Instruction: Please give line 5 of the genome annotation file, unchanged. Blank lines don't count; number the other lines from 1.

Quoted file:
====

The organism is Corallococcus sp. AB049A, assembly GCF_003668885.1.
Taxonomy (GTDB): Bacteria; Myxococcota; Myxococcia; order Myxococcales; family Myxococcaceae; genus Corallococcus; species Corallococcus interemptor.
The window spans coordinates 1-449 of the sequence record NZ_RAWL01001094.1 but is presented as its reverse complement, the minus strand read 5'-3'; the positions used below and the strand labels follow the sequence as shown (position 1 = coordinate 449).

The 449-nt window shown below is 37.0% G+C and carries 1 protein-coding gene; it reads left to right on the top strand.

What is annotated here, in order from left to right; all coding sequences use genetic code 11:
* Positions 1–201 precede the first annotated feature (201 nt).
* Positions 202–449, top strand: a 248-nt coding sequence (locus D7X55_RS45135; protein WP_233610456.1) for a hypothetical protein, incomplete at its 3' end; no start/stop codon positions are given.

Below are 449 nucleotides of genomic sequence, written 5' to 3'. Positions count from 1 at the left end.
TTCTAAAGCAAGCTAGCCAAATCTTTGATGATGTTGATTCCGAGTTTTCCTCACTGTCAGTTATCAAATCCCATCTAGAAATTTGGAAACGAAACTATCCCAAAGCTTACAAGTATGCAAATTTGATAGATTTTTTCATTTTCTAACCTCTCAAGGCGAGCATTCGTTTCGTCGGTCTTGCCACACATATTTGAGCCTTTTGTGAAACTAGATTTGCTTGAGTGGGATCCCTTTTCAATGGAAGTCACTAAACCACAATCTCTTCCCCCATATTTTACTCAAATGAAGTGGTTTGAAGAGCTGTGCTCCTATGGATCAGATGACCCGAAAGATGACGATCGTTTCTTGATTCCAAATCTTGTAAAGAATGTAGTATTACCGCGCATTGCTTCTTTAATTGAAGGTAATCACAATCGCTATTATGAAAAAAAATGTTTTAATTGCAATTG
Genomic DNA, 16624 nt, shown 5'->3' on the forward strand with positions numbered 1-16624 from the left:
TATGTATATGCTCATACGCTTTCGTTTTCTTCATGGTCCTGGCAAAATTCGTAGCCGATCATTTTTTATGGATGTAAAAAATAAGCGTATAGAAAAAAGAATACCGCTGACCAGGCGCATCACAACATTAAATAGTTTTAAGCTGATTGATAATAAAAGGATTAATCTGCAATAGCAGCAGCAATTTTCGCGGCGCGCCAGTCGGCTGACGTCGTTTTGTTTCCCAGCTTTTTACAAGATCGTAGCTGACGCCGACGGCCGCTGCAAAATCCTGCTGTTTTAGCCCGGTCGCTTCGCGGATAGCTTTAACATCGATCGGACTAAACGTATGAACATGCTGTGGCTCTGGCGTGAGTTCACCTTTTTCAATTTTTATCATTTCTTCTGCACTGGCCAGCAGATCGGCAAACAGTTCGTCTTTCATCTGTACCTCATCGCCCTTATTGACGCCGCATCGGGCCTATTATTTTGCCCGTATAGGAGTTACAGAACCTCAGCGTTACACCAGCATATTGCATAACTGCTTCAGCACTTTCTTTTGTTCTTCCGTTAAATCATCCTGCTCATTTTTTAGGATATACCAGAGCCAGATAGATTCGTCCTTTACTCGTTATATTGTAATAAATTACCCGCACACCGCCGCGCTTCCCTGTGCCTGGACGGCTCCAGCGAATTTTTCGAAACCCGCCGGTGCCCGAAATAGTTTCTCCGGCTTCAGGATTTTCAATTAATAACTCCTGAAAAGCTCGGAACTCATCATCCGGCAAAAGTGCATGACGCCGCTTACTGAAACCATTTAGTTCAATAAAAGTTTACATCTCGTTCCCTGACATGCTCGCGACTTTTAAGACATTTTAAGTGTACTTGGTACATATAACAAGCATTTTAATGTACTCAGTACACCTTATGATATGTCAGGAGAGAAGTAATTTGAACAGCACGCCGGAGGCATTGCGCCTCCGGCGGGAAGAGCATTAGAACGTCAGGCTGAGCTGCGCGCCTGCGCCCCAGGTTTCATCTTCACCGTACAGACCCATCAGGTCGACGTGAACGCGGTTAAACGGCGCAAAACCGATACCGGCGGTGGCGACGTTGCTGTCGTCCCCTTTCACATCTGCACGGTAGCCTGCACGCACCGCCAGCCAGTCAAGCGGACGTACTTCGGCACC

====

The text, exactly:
What is annotated here, in order from left to right; all coding sequences use genetic code 11: